Home to an astounding 364,000 of Wales’ 3,138,0000 population, capital city Cardiff has long been a cultural hotspot, attracting as many as 21.3 million visitors each year. These leading numbers mean that the city is now considered the most important visitor destination across the entirety of Wales. And, it’s hardly surprising. After all, this is a must-visit to anyone setting foot on Welsh soil for a host of reasons, not least because of an impressive city centre. With easy access over the Severn, there’s certainly plenty of incentive for UK visitors to take a trip. But, why exactly is Cardiff creating such a storm in the tourism stakes right now?
Visit Cardiff in Cymru (Wales)
1 – The best shopping in Wales
Let’s make no bones about it – the amazing shopping on offer has played a huge part in making the city what it is today. The Victorian offerings evident in the City of Arcades are especially popular, with the most notable ‘Royal Arcade’ having been built way back in 1858. As well as those astounding covered walkthroughs, visitors to Cardiff town centre can enjoy glass-roofed Cardiff Central Market, another Victorian icon that boasts local delicacies such as lava bread.
And, of course, the shopping delights don’t end there. There’s also some spectacular shopping on offer with many 21st century options. St David’s Centre is especially popular and offers all your favourite retailers right alongside the history inherent in this capital city.
2 – Cardiff Castle
As much as Cardiff’s shopping has seen it shoot to fame, city centre-based Cardiff Castle has also played its part. When they’re finished shopping, tourists can easily step into the history of Wales by walking through the iconic castle gates. Here, they’ll be faced with a 2,000-year-old hilltop fortification which remains the most visited tourist destination in Wales. It’s certainly one of the best-preserved castles on offer, with some areas dating as far back as the 10th century!
Unsurprisingly, there’s plenty to see here, including State Apartments, Banqueting Halls, and even defensive walls that doubled as air-raid shelters during the war. Visitors can opt for either guided tours or take the castle’s sights at a leisurely pace. Either way, booking ahead is advised, as this site alone boasts as many as 230,000 visitors each year!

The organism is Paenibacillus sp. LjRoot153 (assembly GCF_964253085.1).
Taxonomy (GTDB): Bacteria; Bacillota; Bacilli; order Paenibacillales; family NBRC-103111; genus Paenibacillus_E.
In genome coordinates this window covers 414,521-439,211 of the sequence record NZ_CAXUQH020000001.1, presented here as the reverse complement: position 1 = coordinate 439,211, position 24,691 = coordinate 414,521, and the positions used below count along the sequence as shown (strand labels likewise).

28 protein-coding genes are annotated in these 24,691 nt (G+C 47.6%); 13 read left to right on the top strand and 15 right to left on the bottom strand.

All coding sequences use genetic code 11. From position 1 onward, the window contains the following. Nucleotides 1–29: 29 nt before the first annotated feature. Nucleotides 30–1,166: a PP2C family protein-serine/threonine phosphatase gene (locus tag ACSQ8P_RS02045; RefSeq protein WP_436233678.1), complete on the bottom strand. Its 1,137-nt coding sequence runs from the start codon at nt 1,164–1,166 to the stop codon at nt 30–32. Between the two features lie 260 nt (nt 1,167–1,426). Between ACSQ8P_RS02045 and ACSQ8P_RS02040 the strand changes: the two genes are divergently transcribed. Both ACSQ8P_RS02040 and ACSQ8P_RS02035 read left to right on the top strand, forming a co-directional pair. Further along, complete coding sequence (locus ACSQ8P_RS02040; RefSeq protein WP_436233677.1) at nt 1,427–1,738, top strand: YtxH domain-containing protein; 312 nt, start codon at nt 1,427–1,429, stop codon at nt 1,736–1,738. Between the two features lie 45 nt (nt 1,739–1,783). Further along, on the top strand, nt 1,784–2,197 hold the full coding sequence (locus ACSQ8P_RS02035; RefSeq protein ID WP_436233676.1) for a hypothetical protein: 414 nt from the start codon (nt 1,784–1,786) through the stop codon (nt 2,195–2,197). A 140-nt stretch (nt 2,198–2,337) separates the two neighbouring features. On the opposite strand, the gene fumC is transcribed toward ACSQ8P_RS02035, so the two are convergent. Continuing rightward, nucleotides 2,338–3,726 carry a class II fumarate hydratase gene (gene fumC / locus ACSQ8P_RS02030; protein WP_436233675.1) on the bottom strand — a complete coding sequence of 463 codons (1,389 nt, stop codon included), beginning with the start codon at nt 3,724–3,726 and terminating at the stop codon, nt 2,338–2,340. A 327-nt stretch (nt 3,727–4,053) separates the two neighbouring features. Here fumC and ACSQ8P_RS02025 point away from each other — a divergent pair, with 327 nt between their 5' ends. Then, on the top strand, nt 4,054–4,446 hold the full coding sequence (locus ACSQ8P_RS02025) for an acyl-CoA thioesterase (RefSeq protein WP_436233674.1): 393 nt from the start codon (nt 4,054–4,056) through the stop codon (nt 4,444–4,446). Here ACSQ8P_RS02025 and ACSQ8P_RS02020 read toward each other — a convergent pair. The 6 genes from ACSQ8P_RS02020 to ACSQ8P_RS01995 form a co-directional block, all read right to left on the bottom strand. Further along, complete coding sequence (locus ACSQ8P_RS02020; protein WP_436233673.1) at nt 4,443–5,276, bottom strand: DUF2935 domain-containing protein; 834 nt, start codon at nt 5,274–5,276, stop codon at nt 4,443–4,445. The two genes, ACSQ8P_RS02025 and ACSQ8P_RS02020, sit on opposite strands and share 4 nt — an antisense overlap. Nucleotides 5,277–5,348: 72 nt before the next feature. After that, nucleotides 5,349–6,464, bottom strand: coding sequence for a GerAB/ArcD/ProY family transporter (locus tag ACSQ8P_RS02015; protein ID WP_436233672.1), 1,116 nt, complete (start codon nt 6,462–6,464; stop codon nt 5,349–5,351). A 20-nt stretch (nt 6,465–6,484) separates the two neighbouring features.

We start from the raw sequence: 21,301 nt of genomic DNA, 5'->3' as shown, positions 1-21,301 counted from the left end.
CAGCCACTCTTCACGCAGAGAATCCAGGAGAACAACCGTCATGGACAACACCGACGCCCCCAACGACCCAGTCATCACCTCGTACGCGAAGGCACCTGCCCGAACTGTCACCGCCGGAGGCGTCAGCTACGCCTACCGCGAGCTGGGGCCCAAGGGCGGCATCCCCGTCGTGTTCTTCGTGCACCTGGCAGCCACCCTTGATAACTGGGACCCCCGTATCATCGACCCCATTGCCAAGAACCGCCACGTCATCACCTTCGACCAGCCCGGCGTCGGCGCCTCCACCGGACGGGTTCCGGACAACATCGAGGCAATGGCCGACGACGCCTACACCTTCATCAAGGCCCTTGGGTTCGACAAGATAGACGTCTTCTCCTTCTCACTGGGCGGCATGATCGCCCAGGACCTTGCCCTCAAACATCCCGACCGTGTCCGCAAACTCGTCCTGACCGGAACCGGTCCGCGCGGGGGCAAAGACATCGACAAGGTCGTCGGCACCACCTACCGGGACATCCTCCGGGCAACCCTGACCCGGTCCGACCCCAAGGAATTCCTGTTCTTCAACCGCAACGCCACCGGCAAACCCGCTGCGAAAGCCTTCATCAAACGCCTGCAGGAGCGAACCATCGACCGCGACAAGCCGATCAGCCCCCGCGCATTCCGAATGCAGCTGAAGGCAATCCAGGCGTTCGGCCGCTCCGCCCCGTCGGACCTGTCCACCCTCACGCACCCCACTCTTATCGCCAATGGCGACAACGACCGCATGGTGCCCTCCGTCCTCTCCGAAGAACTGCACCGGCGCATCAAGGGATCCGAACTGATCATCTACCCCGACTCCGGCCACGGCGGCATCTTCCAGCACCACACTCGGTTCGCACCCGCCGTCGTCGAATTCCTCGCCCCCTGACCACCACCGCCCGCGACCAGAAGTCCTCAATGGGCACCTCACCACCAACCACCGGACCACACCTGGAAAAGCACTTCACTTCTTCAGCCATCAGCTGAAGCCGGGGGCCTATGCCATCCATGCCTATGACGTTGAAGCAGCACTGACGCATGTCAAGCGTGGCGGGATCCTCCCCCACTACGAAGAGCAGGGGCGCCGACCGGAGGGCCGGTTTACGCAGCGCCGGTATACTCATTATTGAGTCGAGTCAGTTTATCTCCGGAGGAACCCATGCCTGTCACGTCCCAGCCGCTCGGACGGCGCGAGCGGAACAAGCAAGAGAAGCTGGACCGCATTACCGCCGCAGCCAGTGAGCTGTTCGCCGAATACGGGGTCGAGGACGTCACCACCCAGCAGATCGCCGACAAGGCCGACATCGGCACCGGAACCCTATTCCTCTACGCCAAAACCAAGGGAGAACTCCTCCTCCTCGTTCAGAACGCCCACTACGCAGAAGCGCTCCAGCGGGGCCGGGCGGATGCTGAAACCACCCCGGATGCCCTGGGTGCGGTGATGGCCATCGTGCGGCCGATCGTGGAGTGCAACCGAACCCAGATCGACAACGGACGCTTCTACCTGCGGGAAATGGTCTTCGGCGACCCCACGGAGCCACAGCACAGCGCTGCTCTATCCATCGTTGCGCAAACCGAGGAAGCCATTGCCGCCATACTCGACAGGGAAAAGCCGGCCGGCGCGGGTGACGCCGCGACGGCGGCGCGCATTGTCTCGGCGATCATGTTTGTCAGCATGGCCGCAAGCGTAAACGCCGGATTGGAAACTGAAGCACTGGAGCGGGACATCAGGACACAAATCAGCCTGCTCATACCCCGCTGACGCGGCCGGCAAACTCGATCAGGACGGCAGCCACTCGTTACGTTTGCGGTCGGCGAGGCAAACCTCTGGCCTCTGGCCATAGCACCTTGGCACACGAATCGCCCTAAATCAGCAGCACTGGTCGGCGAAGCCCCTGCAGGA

3 – Principality Stadium
Wales and rugby are pretty synonymous, and never is that more the case than at Cardiff’s Principality Stadium. Constructed using 56,000 tonnes of concrete and steel, this 73,931-seater arena, originally coined ‘the Millennium Stadium’, makes for a pretty imposing sight on the outskirts of the city centre.
Originally built to host the 1999 Rugby World Cup, Principality has certainly gained fame for a fair few spectacular rugby occasions in its twenty-two-year history, and that’s not even all this location is known for. When balls aren’t flying, Principality also hosts some big-name concerts including Elton John and Wales’ own Manic Street Preachers to name just a few. Visitors looking for a trip to remember could certainly do a lot worse than looking here.
4 – Cardiff Bay
Proudly holding the title of Europe’s largest waterfront development, Cardiff Bay is like a city all of its own. So much so, in fact, that hordes of visitors flock to this site alone each year. Hardly surprising considering it can take a full day of exploration to get around this enormous complex!
Occupying an astounding 2,700 acres of waterfront, the Bay covers the majority of what was once Cardiff’s dockyards. Cardiff Bay’s Sened is even home to the Welsh Government Offices, which goes to show just how iconic this location is. Guests can also enjoy fun for all the family, with Techniquest science centre, Roald Dahl Plass, and a whole lot more besides.
5 – Cardiff International White Water
As well as keeping shoppers and history buffs happy, Cardiff can thank International White Water for at least part of its fame. Located within aforementioned Cardiff Bay, these Olympic-grade rapids were first built for the 2012 Olympics.
Fantastic for families of all ages and experts alike, this 250-meter course is fully adjustable to suit a user’s needs. Even if rapids seem like too much of a wildcard, visitors can instead opt for canoeing, kayaking, or even surfing on an amazing indoor wave machine.
While Cardiff certainly has a lot more than these five things to thank for its fame, these top contenders have played a huge part in boosting tourism. Indeed, anyone paying a visit would be remiss not to include these Welsh hotspots on their wish-list.
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